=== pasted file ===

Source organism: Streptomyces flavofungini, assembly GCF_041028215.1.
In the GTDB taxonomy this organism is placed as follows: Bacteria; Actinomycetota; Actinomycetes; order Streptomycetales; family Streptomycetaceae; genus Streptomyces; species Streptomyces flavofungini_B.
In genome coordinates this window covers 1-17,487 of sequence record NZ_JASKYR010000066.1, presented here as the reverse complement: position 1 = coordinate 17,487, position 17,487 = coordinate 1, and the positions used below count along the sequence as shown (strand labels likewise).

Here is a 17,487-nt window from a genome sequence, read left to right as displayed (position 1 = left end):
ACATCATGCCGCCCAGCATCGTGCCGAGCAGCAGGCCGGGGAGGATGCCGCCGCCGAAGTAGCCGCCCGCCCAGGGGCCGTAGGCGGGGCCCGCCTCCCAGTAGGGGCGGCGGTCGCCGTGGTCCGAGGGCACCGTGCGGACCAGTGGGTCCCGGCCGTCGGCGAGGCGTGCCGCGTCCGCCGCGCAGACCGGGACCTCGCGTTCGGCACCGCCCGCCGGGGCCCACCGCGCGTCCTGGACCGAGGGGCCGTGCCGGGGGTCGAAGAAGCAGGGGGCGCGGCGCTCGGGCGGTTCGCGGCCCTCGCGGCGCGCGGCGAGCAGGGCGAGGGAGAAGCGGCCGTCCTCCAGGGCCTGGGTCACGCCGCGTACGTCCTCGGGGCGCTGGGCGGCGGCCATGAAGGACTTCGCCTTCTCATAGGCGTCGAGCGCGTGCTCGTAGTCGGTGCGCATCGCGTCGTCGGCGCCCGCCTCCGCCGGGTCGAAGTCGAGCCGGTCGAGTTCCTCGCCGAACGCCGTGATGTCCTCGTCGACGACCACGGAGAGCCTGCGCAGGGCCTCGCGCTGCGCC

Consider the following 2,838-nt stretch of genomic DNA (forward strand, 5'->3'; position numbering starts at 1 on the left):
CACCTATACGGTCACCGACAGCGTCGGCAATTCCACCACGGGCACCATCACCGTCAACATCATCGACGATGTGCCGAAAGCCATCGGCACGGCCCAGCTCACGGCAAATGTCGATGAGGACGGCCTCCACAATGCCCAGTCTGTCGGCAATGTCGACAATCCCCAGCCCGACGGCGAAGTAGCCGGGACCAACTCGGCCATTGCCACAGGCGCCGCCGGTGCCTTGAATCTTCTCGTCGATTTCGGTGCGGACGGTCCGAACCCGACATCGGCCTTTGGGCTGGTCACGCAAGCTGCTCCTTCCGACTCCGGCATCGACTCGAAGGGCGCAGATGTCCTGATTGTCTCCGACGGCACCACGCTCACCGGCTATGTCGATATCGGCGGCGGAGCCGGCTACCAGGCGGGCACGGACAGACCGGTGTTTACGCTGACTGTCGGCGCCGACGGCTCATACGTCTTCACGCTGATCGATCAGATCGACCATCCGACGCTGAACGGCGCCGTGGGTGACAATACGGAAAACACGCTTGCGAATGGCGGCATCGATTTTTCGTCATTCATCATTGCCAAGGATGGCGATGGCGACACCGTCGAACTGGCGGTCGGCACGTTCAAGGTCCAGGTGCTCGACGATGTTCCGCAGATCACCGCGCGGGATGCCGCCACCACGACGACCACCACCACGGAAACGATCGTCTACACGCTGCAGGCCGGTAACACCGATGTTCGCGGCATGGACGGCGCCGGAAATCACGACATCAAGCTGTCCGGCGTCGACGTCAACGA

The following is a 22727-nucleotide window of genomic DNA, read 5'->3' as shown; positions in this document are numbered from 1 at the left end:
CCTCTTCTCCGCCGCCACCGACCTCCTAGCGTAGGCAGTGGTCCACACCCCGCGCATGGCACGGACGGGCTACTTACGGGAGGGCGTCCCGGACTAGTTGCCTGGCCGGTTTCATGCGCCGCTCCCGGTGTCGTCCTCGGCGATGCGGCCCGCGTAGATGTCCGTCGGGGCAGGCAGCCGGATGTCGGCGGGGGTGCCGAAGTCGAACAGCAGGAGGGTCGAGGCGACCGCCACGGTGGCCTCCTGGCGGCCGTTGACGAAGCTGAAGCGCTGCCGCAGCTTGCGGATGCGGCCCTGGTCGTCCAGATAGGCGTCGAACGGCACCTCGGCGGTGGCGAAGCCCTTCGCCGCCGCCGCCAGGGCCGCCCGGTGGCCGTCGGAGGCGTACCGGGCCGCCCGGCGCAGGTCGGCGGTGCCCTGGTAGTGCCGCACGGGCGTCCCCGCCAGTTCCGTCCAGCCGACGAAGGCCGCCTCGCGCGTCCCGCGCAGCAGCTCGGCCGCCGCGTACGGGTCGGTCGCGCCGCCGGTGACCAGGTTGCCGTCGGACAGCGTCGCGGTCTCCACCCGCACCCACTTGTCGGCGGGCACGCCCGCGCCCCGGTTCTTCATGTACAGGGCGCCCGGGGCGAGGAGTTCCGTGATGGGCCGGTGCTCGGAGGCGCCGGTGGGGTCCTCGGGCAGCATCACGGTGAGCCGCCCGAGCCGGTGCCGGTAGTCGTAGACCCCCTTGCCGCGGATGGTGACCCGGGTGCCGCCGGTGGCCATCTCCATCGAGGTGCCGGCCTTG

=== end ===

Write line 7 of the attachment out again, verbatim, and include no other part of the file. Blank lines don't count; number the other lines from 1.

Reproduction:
CACCTATACGGTCACCGACAGCGTCGGCAATTCCACCACGGGCACCATCACCGTCAACATCATCGACGATGTGCCGAAAGCCATCGGCACGGCCCAGCTCACGGCAAATGTCGATGAGGACGGCCTCCACAATGCCCAGTCTGTCGGCAATGTCGACAATCCCCAGCCCGACGGCGAAGTAGCCGGGACCAACTCGGCCATTGCCACAGGCGCCGCCGGTGCCTTGAATCTTCTCGTCGATTTCGGTGCGGACGGTCCGAACCCGACATCGGCCTTTGGGCTGGTCACGCAAGCTGCTCCTTCCGACTCCGGCATCGACTCGAAGGGCGCAGATGTCCTGATTGTCTCCGACGGCACCACGCTCACCGGCTATGTCGATATCGGCGGCGGAGCCGGCTACCAGGCGGGCACGGACAGACCGGTGTTTACGCTGACTGTCGGCGCCGACGGCTCATACGTCTTCACGCTGATCGATCAGATCGACCATCCGACGCTGAACGGCGCCGTGGGTGACAATACGGAAAACACGCTTGCGAATGGCGGCATCGATTTTTCGTCATTCATCATTGCCAAGGATGGCGATGGCGACACCGTCGAACTGGCGGTCGGCACGTTCAAGGTCCAGGTGCTCGACGATGTTCCGCAGATCACCGCGCGGGATGCCGCCACCACGACGACCACCACCACGGAAACGATCGTCTACACGCTGCAGGCCGGTAACACCGATGTTCGCGGCATGGACGGCGCCGGAAATCACGACATCAAGCTGTCCGGCGTCGACGTCAACGA